Right to Privacy verdict: By terming sexual orientation an 'essential attribute', SC brings cheer to LGBT rights
The SC verdict on Right to Privacy as a fundamental right invited much cheer from LGBT community in India as well.
When the nine-judge bench of the Supreme Court pronounced its verdict on Thursday, declaring privacy a Fundamental Right, it invited much cheer from many sections of the society, including the LGBT (Lesbian, Gay, Bisexual and Transgender) community in India.
In its landmark judgment, the Supreme Court said that "sexual orientation is an essential attribute of privacy". "Discrimination against an individual on the basis of sexual orientation is deeply offensive to the dignity and self-worth of the individual," it said.
The 547- page judgement also added that the Right to Privacy and the protection of sexual orientation lie at the core of the fundamental rights guaranteed by articles 14, 15 and 21 of the Constitution.
Justice DY Chandrachud, one of the nine judges, said, "Privacy includes at its core the preservation of personal intimacies, the sanctity of family life, marriage, procreation, the home and sexual orientation. Privacy also connotes a right to be left alone."
Article 14 of the Constitution deals with equality before the law which means the State cannot deny any person equality before the law and equal protection from the law based on religion race, caste, sex or place of birth. Article 15 prohibits discrimination on the basis of the above while Article 21 guarantees an individual right to life and personal liberty.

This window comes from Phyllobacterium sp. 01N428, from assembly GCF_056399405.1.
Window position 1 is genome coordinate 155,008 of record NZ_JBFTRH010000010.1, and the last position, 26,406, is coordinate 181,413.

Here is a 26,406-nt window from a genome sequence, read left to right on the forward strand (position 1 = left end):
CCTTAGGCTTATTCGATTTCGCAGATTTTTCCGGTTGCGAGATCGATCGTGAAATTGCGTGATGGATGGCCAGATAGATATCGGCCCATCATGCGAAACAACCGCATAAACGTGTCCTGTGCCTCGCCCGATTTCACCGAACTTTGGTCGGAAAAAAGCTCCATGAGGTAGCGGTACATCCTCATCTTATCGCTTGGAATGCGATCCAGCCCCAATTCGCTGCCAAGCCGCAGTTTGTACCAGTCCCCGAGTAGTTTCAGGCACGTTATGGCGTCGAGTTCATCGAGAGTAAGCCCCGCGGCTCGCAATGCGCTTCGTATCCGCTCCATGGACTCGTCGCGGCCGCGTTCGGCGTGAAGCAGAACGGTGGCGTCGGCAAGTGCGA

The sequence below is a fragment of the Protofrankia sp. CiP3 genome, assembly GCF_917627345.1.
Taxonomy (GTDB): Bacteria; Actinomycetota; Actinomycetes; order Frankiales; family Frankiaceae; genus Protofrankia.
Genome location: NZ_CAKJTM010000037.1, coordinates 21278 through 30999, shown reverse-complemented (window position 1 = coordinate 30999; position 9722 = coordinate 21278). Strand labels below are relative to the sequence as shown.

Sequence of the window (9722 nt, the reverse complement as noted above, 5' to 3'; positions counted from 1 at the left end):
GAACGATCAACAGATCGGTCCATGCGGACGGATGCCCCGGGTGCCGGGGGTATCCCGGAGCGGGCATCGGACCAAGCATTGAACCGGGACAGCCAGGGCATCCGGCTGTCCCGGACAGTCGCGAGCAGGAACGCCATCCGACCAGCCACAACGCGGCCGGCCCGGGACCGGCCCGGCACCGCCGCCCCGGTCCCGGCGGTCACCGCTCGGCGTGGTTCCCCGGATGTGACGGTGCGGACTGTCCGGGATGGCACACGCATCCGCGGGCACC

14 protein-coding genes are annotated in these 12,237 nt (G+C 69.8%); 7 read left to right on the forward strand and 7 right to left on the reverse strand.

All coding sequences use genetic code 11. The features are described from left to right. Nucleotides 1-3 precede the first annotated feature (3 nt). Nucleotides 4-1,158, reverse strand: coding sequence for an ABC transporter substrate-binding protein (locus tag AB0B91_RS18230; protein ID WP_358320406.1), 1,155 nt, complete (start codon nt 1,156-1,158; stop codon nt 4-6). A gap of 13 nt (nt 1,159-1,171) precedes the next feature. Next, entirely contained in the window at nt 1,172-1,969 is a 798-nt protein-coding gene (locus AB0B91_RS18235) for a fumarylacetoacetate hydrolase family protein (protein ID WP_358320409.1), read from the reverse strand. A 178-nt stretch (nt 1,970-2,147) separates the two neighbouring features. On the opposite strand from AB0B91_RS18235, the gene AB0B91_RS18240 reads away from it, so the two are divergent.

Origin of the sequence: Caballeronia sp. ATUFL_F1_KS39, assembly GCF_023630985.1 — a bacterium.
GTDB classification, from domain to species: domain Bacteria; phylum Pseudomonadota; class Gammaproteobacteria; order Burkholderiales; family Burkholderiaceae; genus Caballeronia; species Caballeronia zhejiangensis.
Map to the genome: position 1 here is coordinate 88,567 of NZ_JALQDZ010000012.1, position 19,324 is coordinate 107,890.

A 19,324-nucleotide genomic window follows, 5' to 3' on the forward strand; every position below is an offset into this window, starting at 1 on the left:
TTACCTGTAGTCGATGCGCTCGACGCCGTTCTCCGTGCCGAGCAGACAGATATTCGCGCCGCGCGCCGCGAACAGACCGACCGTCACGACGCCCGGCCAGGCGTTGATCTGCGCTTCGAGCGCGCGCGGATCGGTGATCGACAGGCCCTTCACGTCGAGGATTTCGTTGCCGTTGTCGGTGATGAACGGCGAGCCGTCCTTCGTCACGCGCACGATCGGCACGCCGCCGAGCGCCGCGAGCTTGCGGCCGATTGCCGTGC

"LGBT rights cannot be dismissed as so-called rights," CNN-News18 quoted the apex court as saying. This decision affects Section 377 of the Indian Penal Code (IPC), which criminalises sex between consenting adults of the same sex. The Supreme Court in 2013 reversed the Delhi High Court ruling and criminalised same sex relationships as "unnatural" and "against the order of nature" in the Suresh Kumar Koushal versus Naz Foundation judgement, known popularly as the "Suresh Koushal judgement".
In the Right to Privacy verdict, the court said, "The purpose of elevating certain rights to the stature of guaranteed fundamental rights is to insulate their exercise from the disdain of majorities, whether legislative or popular. The guarantee of constitutional rights does not depend upon their exercise being favourably regarded by majoritarian opinion," and added that the Koushal rationale "that prosecution of a few is not an index of violation is flawed, and cannot be accepted", reported The Indian Express.
Anjali Gopalan, founder of Naz Foundation that petitioned the Delhi High Court in 2001 against Section 377, was quoted by Hindustan Times as saying, "I am over the moon."
The report also quoted Gautam Bhan, a professor and one of the original petitioners against Section 377, as saying, "I welcome this judgment. It is a relief to hear sexuality spoken of in the language of rights and dignity."
The Supreme Court had earlier linked Right to Privacy to LGBT rights in a hearing in July, according to The Telegraph, when Justice DY Chandrachud said, "If I cohabitate with my wife, what would be the scope of the right, would it include marriage? Probably yes. Procreation? Probably yes. I may have my own sexual orientation. But the moment we say it is a Fundamental Right, the judgment in (the) Naz Foundation (case) becomes vulnerable. Sexual orientation then becomes part of right to privacy."
The Right to Privacy judgement will affect several cases including Section 377, Aadhaar, beef ban and commercial surrogacy. For the LGBT community, it is a huge win as it will aid their case in the curative writ petition pending before the Supreme Court challenging the validity of Section 377.
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